Complete nomination files should be emailed to Anneliese Truame (firstname.lastname@example.org) by the deadline for that program’s search. We prefer to receive one pdf file containing all pieces, but will accept individual pdf or MSWord files.
The completed nomination file itself is composed of several parts: a Dean’s cover letter, a letter of recommendation by the chair or Dean depending on the College’s preferred practice, and the nominee’s research proposal, budget, and CV.
- Dean’ cover letter/email: One letter may be sent to affirm the nomination of the whole group of candidates from a College, or separate letters may be submitted for each candidate, as each Dean prefers. In either case, this cover letter should indicate the Dean’s support for the nomination(s) from the College and support for the terms of the fellowship as indicated on the ISS website and in the letter of recommendation.
- Letter of recommendation: The recommendation letter is written by the chair or Dean depending on the preferred process of the college. It should indicate the support of the chair and department if written by the Dean.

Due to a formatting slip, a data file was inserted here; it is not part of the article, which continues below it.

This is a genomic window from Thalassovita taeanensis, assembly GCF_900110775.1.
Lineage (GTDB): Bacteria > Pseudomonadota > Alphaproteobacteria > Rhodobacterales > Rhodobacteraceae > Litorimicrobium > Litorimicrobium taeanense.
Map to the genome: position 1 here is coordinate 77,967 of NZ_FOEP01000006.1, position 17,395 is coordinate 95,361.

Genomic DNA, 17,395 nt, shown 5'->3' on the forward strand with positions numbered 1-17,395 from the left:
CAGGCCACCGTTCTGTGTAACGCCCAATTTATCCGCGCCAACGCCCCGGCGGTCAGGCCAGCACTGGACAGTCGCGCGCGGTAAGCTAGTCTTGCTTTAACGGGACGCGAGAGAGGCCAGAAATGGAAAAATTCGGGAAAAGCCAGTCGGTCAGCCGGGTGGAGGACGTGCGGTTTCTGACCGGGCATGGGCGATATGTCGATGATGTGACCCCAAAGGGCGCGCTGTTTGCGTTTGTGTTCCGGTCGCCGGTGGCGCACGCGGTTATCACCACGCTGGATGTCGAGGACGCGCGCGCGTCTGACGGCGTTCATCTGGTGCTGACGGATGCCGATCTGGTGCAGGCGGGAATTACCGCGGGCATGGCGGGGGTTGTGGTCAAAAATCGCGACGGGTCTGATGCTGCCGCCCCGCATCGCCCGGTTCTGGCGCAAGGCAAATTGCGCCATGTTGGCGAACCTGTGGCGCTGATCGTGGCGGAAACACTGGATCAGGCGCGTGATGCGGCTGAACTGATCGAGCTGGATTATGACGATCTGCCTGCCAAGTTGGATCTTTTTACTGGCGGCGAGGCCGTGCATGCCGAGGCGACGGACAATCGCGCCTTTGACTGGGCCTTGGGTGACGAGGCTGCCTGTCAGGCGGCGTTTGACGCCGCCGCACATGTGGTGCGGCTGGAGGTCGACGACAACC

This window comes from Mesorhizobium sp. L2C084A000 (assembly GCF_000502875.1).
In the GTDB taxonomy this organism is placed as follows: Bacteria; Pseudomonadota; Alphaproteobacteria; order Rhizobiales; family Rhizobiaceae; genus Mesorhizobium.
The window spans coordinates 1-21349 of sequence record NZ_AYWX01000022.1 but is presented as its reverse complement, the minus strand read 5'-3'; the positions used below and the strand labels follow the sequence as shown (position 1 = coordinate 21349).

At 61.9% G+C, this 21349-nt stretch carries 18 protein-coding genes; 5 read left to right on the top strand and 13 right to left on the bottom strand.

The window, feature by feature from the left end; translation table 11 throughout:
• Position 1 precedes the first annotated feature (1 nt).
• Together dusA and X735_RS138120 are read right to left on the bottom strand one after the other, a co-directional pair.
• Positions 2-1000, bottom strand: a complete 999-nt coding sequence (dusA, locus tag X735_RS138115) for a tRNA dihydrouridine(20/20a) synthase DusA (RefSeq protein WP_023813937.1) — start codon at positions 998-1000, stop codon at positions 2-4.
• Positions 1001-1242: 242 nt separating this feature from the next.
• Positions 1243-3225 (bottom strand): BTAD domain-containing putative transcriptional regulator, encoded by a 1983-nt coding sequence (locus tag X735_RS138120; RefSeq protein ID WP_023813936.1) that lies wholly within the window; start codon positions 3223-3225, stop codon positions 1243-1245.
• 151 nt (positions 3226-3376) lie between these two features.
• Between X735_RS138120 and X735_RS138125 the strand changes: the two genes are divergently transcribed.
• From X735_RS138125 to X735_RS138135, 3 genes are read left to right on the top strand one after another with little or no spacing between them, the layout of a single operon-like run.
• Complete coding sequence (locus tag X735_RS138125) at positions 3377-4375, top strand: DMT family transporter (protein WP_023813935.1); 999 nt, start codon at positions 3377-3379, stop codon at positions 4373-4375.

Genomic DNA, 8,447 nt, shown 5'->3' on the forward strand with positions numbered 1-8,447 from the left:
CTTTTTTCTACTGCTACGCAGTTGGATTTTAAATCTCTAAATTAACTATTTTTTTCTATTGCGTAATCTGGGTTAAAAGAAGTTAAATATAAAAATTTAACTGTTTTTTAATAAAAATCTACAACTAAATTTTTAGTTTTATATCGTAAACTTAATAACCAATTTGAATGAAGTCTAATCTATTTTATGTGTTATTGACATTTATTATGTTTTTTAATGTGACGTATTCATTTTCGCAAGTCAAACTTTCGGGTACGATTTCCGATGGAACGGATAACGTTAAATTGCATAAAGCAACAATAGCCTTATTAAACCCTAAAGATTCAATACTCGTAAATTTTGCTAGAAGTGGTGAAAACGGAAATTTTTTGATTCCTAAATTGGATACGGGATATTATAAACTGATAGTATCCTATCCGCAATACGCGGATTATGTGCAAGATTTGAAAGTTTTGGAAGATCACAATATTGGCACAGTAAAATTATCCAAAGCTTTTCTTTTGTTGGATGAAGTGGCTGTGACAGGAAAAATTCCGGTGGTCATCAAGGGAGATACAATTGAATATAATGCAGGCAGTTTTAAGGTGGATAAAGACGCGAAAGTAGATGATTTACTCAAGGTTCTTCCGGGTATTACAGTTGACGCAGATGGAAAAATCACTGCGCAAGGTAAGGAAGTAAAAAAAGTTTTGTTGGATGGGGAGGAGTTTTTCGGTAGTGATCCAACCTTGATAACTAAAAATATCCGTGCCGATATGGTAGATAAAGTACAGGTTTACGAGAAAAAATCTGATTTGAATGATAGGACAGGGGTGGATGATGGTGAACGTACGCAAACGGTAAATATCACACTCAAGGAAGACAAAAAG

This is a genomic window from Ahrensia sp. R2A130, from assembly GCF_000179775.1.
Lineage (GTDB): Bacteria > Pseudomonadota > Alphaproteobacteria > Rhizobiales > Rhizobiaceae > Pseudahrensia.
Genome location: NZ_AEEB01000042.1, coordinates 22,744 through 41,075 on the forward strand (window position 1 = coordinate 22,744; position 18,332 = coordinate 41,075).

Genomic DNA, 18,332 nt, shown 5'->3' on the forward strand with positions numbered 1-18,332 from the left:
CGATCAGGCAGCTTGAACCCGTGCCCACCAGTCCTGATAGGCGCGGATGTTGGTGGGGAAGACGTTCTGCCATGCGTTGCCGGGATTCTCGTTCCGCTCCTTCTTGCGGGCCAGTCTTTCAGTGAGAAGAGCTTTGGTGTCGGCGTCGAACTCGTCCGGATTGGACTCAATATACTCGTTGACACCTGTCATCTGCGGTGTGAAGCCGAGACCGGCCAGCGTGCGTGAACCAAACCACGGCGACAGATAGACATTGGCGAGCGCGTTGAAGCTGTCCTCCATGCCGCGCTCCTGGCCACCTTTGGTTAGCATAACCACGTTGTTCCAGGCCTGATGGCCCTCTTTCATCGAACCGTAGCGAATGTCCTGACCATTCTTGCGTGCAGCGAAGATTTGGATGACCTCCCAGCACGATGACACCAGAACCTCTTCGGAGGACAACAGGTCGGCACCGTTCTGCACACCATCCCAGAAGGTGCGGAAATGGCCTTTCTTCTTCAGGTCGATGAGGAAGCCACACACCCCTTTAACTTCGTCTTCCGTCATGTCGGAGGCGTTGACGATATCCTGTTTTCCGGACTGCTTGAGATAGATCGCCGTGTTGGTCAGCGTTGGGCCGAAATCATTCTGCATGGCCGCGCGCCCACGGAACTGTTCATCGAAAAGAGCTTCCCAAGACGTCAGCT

- The letter should describe how the candidate meets the following selection criteria: (1) quality of scholarly publications; (2) level of productivity; (3) creativity of the research agenda; (4) current impact of the work; and (5) the potential for future significant contributions to the field. Nomination letters should also explain how this opportunity will help the nominee’s chances to achieve tenure or full professorship, in what way(s) the nominee stands out compared to his or her peers, and how the nominee contributes to the intellectual environment at Cornell.